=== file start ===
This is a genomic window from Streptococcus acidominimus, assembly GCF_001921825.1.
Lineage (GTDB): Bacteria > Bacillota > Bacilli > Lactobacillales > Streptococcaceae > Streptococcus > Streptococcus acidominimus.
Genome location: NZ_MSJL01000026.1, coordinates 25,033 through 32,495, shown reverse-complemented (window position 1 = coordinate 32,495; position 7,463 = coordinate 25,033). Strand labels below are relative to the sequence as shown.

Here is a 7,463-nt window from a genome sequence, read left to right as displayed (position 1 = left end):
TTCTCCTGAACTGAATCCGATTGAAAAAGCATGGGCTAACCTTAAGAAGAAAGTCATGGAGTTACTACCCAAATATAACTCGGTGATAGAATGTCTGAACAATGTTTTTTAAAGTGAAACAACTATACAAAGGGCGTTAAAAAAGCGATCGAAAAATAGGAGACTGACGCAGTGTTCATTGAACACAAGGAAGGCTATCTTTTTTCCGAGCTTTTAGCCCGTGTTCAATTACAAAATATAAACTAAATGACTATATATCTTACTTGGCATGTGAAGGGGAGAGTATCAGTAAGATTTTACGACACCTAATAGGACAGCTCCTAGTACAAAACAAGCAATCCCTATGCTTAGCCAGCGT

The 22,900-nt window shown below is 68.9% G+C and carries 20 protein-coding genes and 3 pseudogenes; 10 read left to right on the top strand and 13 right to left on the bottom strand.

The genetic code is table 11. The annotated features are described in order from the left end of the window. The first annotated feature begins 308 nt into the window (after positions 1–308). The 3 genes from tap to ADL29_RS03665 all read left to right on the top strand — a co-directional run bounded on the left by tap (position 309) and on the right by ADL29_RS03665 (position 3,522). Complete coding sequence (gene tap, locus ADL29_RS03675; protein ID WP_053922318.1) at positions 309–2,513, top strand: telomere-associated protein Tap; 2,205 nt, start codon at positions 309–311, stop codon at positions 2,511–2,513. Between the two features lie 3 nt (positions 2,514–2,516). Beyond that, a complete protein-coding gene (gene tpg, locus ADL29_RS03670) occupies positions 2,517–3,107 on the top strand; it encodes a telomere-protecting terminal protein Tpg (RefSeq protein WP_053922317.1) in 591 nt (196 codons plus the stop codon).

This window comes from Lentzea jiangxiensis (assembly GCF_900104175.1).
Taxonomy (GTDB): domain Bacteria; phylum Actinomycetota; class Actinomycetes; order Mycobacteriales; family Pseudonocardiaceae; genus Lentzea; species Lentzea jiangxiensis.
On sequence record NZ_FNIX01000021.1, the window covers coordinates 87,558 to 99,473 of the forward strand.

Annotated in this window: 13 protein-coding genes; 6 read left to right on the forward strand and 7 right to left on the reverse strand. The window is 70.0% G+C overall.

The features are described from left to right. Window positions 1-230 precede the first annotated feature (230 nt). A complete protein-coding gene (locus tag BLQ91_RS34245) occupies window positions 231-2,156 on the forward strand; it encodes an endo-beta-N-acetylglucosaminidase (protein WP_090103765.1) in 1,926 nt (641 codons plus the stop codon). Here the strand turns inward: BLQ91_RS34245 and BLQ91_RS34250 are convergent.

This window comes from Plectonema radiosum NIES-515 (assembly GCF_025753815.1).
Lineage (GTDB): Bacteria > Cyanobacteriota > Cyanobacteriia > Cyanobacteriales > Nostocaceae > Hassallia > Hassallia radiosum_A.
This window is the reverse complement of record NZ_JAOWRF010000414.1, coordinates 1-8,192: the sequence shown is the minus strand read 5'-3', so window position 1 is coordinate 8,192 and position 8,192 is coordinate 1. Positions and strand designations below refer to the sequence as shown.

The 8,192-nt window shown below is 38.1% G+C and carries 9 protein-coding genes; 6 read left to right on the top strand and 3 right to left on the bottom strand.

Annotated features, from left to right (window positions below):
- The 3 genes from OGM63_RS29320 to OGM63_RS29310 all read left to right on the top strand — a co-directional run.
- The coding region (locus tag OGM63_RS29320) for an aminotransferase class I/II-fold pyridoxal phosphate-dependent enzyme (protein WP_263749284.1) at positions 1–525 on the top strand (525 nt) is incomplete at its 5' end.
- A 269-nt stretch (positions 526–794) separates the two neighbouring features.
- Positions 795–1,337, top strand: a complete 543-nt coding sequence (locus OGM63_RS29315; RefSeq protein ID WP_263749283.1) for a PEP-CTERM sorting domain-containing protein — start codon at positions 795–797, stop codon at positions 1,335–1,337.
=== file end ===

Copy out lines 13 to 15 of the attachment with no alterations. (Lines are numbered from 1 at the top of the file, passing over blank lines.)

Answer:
This window comes from Plectonema radiosum NIES-515 (assembly GCF_025753815.1).
Lineage (GTDB): Bacteria > Cyanobacteriota > Cyanobacteriia > Cyanobacteriales > Nostocaceae > Hassallia > Hassallia radiosum_A.
This window is the reverse complement of record NZ_JAOWRF010000414.1, coordinates 1-8,192: the sequence shown is the minus strand read 5'-3', so window position 1 is coordinate 8,192 and position 8,192 is coordinate 1. Positions and strand designations below refer to the sequence as shown.